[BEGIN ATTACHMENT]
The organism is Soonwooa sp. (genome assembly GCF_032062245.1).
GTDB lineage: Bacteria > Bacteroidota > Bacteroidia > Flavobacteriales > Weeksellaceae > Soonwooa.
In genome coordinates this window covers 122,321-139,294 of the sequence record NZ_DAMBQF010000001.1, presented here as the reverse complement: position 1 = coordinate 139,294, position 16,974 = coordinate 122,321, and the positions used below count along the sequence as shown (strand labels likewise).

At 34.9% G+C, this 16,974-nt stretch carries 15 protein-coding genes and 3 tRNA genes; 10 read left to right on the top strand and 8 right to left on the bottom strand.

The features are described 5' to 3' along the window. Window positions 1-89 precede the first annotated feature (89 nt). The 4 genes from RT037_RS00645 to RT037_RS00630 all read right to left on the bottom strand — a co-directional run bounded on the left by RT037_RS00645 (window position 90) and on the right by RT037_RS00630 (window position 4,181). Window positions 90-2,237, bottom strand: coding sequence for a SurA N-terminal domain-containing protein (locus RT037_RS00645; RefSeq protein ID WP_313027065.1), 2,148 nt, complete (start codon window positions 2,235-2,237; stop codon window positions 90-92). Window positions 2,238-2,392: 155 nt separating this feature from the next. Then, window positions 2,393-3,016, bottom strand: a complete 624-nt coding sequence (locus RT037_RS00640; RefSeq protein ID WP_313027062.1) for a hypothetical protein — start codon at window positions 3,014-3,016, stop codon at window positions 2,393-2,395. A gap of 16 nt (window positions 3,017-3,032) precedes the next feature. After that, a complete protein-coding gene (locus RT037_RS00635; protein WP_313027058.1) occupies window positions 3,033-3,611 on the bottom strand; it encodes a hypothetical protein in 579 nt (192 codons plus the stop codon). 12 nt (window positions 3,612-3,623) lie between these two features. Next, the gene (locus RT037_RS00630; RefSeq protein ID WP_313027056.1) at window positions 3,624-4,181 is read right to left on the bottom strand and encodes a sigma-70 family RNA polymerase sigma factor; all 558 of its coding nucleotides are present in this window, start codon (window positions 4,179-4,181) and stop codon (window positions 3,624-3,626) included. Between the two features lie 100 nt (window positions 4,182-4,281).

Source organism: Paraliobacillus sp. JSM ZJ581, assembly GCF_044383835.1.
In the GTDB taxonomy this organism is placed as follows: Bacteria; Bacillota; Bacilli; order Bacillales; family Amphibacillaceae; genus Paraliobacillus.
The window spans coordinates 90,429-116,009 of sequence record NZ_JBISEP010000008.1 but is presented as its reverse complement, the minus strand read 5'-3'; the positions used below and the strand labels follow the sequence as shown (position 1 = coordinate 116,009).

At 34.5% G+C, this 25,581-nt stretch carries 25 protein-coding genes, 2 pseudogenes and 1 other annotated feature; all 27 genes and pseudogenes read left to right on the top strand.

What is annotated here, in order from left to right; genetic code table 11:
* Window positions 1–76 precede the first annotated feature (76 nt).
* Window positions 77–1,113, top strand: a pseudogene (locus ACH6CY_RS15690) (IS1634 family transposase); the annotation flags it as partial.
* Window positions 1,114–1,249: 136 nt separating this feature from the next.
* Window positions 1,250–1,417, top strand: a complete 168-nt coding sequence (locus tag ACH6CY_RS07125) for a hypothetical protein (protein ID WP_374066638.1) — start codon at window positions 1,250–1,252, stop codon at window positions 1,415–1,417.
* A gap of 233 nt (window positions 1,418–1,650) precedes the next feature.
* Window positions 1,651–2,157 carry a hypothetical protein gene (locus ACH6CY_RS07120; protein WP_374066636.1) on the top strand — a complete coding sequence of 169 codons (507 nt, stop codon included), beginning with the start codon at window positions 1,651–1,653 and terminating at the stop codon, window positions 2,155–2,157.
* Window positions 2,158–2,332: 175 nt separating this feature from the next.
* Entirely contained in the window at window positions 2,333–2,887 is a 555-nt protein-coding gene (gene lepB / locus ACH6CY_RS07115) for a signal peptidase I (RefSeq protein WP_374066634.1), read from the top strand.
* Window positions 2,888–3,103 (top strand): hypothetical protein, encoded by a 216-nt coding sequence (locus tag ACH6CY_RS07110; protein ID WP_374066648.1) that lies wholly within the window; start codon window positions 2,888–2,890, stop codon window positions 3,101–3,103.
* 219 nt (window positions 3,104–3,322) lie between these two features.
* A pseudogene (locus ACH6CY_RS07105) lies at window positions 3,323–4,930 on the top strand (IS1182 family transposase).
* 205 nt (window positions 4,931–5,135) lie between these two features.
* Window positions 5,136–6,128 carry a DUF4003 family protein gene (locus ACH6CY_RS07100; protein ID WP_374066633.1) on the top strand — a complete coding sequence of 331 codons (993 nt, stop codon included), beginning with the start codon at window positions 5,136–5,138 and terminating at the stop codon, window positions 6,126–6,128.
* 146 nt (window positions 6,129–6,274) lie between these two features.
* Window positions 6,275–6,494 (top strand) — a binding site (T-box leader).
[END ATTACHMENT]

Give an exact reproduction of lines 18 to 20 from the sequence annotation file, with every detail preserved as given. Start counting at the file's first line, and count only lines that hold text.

* Entirely contained in the window at window positions 2,333–2,887 is a 555-nt protein-coding gene (gene lepB / locus ACH6CY_RS07115) for a signal peptidase I (RefSeq protein WP_374066634.1), read from the top strand.
* Window positions 2,888–3,103 (top strand): hypothetical protein, encoded by a 216-nt coding sequence (locus tag ACH6CY_RS07110; protein ID WP_374066648.1) that lies wholly within the window; start codon window positions 2,888–2,890, stop codon window positions 3,101–3,103.
* 219 nt (window positions 3,104–3,322) lie between these two features.